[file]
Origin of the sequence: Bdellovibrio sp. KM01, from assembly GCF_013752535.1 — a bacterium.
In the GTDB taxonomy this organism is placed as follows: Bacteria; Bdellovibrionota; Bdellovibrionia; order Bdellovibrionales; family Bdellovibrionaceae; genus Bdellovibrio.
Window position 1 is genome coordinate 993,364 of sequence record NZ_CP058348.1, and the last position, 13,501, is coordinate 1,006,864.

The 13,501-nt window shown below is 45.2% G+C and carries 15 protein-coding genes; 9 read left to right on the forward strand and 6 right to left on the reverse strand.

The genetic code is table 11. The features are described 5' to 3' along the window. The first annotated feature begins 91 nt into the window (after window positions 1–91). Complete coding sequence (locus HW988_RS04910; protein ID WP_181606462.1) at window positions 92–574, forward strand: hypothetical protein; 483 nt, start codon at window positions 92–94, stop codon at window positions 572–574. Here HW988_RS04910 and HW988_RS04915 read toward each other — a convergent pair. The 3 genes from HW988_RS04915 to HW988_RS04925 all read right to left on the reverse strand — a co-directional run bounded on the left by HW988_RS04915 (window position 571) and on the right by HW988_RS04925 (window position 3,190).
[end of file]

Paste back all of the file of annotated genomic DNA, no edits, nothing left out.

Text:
Origin of the sequence: Bdellovibrio sp. KM01, from assembly GCF_013752535.1 — a bacterium.
In the GTDB taxonomy this organism is placed as follows: Bacteria; Bdellovibrionota; Bdellovibrionia; order Bdellovibrionales; family Bdellovibrionaceae; genus Bdellovibrio.
Window position 1 is genome coordinate 993,364 of sequence record NZ_CP058348.1, and the last position, 13,501, is coordinate 1,006,864.

The 13,501-nt window shown below is 45.2% G+C and carries 15 protein-coding genes; 9 read left to right on the forward strand and 6 right to left on the reverse strand.

The genetic code is table 11. The features are described 5' to 3' along the window. The first annotated feature begins 91 nt into the window (after window positions 1–91). Complete coding sequence (locus HW988_RS04910; protein ID WP_181606462.1) at window positions 92–574, forward strand: hypothetical protein; 483 nt, start codon at window positions 92–94, stop codon at window positions 572–574. Here HW988_RS04910 and HW988_RS04915 read toward each other — a convergent pair. The 3 genes from HW988_RS04915 to HW988_RS04925 all read right to left on the reverse strand — a co-directional run bounded on the left by HW988_RS04915 (window position 571) and on the right by HW988_RS04925 (window position 3,190).